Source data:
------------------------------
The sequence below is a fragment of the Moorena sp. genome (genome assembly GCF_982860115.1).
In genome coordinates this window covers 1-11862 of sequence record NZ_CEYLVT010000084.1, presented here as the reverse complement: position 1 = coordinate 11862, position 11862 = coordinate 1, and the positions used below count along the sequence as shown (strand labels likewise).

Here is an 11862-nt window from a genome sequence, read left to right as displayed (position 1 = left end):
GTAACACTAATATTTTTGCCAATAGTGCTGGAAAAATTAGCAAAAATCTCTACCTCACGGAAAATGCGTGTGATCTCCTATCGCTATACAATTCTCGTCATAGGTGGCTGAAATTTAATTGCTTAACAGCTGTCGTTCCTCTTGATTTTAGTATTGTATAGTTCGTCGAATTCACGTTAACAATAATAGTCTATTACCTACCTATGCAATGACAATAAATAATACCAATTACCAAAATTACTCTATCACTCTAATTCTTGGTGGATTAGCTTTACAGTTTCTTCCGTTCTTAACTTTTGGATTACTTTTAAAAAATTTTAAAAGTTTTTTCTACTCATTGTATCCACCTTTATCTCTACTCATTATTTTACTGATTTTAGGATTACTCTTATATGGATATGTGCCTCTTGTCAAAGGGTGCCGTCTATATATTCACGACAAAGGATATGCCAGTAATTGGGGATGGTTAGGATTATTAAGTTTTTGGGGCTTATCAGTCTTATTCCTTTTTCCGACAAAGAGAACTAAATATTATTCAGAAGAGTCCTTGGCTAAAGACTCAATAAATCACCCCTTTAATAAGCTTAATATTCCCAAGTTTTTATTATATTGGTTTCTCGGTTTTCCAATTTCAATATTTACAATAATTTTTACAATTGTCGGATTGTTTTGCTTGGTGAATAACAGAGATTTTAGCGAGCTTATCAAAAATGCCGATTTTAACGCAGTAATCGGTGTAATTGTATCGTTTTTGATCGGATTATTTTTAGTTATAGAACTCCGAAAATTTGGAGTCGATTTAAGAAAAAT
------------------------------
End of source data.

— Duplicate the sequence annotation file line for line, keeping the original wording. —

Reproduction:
The sequence below is a fragment of the Moorena sp. genome (genome assembly GCF_982860115.1).
In genome coordinates this window covers 1-11862 of sequence record NZ_CEYLVT010000084.1, presented here as the reverse complement: position 1 = coordinate 11862, position 11862 = coordinate 1, and the positions used below count along the sequence as shown (strand labels likewise).

Here is an 11862-nt window from a genome sequence, read left to right as displayed (position 1 = left end):
GTAACACTAATATTTTTGCCAATAGTGCTGGAAAAATTAGCAAAAATCTCTACCTCACGGAAAATGCGTGTGATCTCCTATCGCTATACAATTCTCGTCATAGGTGGCTGAAATTTAATTGCTTAACAGCTGTCGTTCCTCTTGATTTTAGTATTGTATAGTTCGTCGAATTCACGTTAACAATAATAGTCTATTACCTACCTATGCAATGACAATAAATAATACCAATTACCAAAATTACTCTATCACTCTAATTCTTGGTGGATTAGCTTTACAGTTTCTTCCGTTCTTAACTTTTGGATTACTTTTAAAAAATTTTAAAAGTTTTTTCTACTCATTGTATCCACCTTTATCTCTACTCATTATTTTACTGATTTTAGGATTACTCTTATATGGATATGTGCCTCTTGTCAAAGGGTGCCGTCTATATATTCACGACAAAGGATATGCCAGTAATTGGGGATGGTTAGGATTATTAAGTTTTTGGGGCTTATCAGTCTTATTCCTTTTTCCGACAAAGAGAACTAAATATTATTCAGAAGAGTCCTTGGCTAAAGACTCAATAAATCACCCCTTTAATAAGCTTAATATTCCCAAGTTTTTATTATATTGGTTTCTCGGTTTTCCAATTTCAATATTTACAATAATTTTTACAATTGTCGGATTGTTTTGCTTGGTGAATAACAGAGATTTTAGCGAGCTTATCAAAAATGCCGATTTTAACGCAGTAATCGGTGTAATTGTATCGTTTTTGATCGGATTATTTTTAGTTATAGAACTCCGAAAATTTGGAGTCGATTTAAGAAAAAT